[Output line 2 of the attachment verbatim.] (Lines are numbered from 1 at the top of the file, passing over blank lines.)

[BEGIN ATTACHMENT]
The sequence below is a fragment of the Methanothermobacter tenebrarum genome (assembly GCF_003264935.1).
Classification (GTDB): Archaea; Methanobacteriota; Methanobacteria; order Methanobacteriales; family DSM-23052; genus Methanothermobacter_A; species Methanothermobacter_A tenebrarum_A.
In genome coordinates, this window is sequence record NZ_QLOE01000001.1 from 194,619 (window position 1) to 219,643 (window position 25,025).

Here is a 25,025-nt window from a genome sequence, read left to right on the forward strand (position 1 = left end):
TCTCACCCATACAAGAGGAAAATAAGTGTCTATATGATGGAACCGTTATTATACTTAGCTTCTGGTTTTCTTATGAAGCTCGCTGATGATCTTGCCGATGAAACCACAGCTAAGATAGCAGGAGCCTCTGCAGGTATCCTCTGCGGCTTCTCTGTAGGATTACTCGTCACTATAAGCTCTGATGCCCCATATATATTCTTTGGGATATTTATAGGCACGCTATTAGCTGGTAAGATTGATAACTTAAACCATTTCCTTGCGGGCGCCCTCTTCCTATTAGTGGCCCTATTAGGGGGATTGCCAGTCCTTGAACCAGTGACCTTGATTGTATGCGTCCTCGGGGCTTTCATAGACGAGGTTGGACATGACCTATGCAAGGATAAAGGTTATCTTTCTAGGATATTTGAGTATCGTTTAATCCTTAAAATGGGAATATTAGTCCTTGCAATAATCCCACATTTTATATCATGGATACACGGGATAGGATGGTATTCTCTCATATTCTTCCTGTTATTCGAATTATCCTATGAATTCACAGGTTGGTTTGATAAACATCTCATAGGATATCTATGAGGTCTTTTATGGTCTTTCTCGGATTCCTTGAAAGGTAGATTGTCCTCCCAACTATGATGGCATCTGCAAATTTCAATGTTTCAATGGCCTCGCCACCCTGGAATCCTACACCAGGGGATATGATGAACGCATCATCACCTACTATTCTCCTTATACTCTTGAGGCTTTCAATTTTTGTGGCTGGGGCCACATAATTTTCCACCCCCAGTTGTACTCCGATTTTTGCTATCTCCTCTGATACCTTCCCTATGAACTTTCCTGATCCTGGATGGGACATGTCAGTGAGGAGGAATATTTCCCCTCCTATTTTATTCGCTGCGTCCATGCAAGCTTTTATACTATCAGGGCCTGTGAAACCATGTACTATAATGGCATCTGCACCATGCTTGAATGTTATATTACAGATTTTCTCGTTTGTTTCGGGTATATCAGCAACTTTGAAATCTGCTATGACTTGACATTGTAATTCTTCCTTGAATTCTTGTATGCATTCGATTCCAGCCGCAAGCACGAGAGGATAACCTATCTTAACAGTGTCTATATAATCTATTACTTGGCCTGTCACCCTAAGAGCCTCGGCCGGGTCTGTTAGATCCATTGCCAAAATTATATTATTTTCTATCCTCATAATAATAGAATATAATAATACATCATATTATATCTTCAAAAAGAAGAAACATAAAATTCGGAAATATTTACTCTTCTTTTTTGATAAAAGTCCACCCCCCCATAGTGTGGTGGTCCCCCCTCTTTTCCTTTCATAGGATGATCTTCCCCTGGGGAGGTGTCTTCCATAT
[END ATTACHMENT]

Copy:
Classification (GTDB): Archaea; Methanobacteriota; Methanobacteria; order Methanobacteriales; family DSM-23052; genus Methanothermobacter_A; species Methanothermobacter_A tenebrarum_A.